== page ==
Reforming the world

Reforming the world: the creation of America’s moral empire
Princeton : Princeton University Press, 2010.

Table of contents
Part 1. Networks of empire
ch. 1. Webs of communication
ch. 2. Missionary lives, transnational networks : the Misses Margaret and Mary Leitch
Part 2. Origins of American empire
ch. 3. The missionary impulse
ch. 4. The matrix of moral reform
ch. 5. Blood, souls, and power : American humanitarianism abroad in the 1890s
Part 3. The challenge of American colonialism
ch. 6. Reforming colonialism
ch. 7. Opium and the fashioning of the American moral empire
ch. 8. Ida Wells and others : radical protest and the networks of American expansion
Part 4. The era of World War I and the Wilsonian new world order
ch. 9. States of faith : missions and morality in government
ch. 10. To make a dry world : the new world order of prohibition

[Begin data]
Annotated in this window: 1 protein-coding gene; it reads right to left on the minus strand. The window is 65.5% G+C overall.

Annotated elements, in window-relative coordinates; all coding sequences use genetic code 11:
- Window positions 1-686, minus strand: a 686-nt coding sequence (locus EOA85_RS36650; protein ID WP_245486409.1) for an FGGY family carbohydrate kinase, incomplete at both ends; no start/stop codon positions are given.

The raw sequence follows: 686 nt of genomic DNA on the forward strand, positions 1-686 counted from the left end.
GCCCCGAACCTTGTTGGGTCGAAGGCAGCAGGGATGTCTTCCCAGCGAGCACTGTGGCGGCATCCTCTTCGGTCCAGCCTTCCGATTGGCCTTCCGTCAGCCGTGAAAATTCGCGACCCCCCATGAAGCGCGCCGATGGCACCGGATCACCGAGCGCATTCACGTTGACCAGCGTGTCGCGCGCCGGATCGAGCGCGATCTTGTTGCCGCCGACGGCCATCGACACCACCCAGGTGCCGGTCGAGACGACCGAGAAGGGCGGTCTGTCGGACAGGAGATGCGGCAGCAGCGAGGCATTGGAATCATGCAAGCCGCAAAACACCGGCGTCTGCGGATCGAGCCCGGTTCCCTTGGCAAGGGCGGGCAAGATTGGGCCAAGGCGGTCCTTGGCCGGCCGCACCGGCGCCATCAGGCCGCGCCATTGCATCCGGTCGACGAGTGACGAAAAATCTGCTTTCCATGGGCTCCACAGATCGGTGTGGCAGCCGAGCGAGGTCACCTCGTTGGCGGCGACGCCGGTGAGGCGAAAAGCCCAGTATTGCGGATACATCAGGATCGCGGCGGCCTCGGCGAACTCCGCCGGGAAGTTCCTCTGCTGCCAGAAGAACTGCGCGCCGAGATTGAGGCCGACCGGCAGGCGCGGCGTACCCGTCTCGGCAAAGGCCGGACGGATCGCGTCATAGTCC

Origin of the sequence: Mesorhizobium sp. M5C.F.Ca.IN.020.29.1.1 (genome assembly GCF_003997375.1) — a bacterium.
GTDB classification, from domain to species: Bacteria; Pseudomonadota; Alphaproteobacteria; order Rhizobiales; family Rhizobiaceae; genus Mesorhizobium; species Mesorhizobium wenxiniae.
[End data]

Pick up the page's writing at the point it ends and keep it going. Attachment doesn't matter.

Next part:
Conclusion: The judgments of heaven : change and continuity in moral reform

2 responses to “Reforming the world

  1. I was just curious to know if this work will have any information dealing with a Jessie A. Ackermann? I am aware that Professor Tyrrell has written an encyclopedia entry on Ackermann, and this work seems to correspond to Ackermann’s social activities during her lifetime.

    This work seems very interesting, nonetheless.

    • Yes there there are some references to her in it, but not as much as in Woman’s World/Woman’s Empire, to which I refer you if you haven’t seen that book.
      The new book deals with a variety of American reform/missionary connections with other countries.

      I should add that among individuals dealt with at length are John Mott (Student Volunteers and YMCA), Bishop Charles Henry Brent, Mary and Margaret Leitch, Wilbur Crafts (International Reform Bureau), Francis Clark (Christian Endeavor), Sherwood Eddy (YMCA), Ida Wells (Ida Wells-Barnett), Mercer Johnston (radical Episcopalian clergyman in the Philippines), and Alfred T. Mahan.

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